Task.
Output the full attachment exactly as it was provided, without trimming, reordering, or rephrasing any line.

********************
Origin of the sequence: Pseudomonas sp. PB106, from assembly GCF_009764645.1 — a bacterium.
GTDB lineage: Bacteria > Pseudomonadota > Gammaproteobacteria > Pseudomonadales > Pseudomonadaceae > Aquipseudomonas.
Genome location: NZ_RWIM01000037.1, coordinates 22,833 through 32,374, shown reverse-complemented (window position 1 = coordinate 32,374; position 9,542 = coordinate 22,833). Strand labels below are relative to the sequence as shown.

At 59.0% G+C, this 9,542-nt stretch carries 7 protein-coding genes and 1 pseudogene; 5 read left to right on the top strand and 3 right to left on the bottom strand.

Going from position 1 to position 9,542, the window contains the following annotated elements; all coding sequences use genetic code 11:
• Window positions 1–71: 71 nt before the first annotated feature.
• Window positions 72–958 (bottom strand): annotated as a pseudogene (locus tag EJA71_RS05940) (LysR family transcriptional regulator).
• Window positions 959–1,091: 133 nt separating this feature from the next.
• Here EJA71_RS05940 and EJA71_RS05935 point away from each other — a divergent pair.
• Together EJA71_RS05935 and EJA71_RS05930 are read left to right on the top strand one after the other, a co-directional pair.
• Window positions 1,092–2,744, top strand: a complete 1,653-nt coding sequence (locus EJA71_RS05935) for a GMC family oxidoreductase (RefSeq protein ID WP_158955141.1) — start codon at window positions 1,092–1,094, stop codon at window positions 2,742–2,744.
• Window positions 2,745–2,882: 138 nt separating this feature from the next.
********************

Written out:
Origin of the sequence: Pseudomonas sp. PB106, from assembly GCF_009764645.1 — a bacterium.
GTDB lineage: Bacteria > Pseudomonadota > Gammaproteobacteria > Pseudomonadales > Pseudomonadaceae > Aquipseudomonas.
Genome location: NZ_RWIM01000037.1, coordinates 22,833 through 32,374, shown reverse-complemented (window position 1 = coordinate 32,374; position 9,542 = coordinate 22,833). Strand labels below are relative to the sequence as shown.

At 59.0% G+C, this 9,542-nt stretch carries 7 protein-coding genes and 1 pseudogene; 5 read left to right on the top strand and 3 right to left on the bottom strand.

Going from position 1 to position 9,542, the window contains the following annotated elements; all coding sequences use genetic code 11:
• Window positions 1–71: 71 nt before the first annotated feature.
• Window positions 72–958 (bottom strand): annotated as a pseudogene (locus tag EJA71_RS05940) (LysR family transcriptional regulator).
• Window positions 959–1,091: 133 nt separating this feature from the next.
• Here EJA71_RS05940 and EJA71_RS05935 point away from each other — a divergent pair.
• Together EJA71_RS05935 and EJA71_RS05930 are read left to right on the top strand one after the other, a co-directional pair.
• Window positions 1,092–2,744, top strand: a complete 1,653-nt coding sequence (locus EJA71_RS05935) for a GMC family oxidoreductase (RefSeq protein ID WP_158955141.1) — start codon at window positions 1,092–1,094, stop codon at window positions 2,742–2,744.
• Window positions 2,745–2,882: 138 nt separating this feature from the next.